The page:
"The Cask of Amontillado" by Edgar Allan Poe is a short story tightly focused on the two main characters, Fortunato and Montresor, the narrator of the story. The minor characters function almost as if they were scenery, setting a backdrop for the story rather than being integral parts of the plot.
Montresor mentions a wine seller Luchresi, mainly to pique Fortunato's interest and inflame his jealousy as a motive to get him into the crypt. Fortunato says twice:
"Luchresi cannot tell Amontillado from Sherry."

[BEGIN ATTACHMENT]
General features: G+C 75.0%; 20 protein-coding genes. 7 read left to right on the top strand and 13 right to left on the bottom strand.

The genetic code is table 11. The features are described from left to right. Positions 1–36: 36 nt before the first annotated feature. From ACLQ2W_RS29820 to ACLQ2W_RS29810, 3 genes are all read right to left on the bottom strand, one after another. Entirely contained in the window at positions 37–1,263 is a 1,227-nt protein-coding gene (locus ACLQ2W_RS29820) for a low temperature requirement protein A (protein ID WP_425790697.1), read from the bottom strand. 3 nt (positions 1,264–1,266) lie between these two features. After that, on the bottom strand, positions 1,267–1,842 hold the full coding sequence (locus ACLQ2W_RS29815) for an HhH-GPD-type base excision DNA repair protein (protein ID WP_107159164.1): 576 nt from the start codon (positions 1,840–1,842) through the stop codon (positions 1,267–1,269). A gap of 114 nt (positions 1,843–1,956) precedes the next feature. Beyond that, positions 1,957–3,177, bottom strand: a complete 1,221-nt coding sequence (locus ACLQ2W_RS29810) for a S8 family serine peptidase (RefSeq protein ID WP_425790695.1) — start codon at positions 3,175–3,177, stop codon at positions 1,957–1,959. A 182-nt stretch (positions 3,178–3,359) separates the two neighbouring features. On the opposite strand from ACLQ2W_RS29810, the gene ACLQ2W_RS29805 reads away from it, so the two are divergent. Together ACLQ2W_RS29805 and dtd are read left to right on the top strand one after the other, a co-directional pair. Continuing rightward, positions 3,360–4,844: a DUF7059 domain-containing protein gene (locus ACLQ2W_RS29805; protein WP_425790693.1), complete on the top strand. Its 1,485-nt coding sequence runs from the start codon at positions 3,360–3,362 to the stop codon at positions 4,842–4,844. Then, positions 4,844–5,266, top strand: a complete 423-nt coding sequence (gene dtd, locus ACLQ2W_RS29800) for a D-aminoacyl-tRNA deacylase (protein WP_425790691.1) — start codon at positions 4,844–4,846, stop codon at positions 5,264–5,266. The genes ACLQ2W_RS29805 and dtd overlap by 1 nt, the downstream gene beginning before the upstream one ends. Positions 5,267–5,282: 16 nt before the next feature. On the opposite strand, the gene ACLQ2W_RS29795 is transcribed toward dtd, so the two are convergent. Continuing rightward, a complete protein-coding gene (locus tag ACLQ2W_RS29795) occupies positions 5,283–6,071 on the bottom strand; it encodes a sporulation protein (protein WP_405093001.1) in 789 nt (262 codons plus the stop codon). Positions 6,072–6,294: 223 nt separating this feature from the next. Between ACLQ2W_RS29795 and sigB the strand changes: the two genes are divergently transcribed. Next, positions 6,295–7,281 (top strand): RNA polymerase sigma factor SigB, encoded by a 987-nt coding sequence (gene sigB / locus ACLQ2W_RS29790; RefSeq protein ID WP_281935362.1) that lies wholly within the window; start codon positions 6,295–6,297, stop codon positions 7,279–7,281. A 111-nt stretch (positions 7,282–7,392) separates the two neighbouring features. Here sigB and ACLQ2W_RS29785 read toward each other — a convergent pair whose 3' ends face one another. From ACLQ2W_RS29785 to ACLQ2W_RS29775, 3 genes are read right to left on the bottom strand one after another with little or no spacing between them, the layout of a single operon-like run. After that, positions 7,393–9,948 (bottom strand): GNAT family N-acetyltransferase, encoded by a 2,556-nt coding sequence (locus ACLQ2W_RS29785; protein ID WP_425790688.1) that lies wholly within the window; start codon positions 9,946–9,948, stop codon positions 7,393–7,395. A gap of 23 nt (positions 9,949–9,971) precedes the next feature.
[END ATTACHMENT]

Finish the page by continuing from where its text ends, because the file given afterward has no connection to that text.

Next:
This suggests that there is some element of jealousy or enmity in their relationship.
Montresor also mentions "British and Austrian millionaires", but they do not actually appear in the story.
As the story is set during Carnival, there are crowds on the streets, but Montresor guides Fortunato away from them and they are not mentioned directly. Montresor also has servants, but he has arranged that they attend the Carnival and so they are not present.
Luchresi the wine connoisseur is used as the bait to draw in Fortunato, and he should be considered a minor character even though he is not technically present in the story.
Fortunato's wife is referenced, but she too is not actually physically present in the story.
There are also some household servants who are referenced.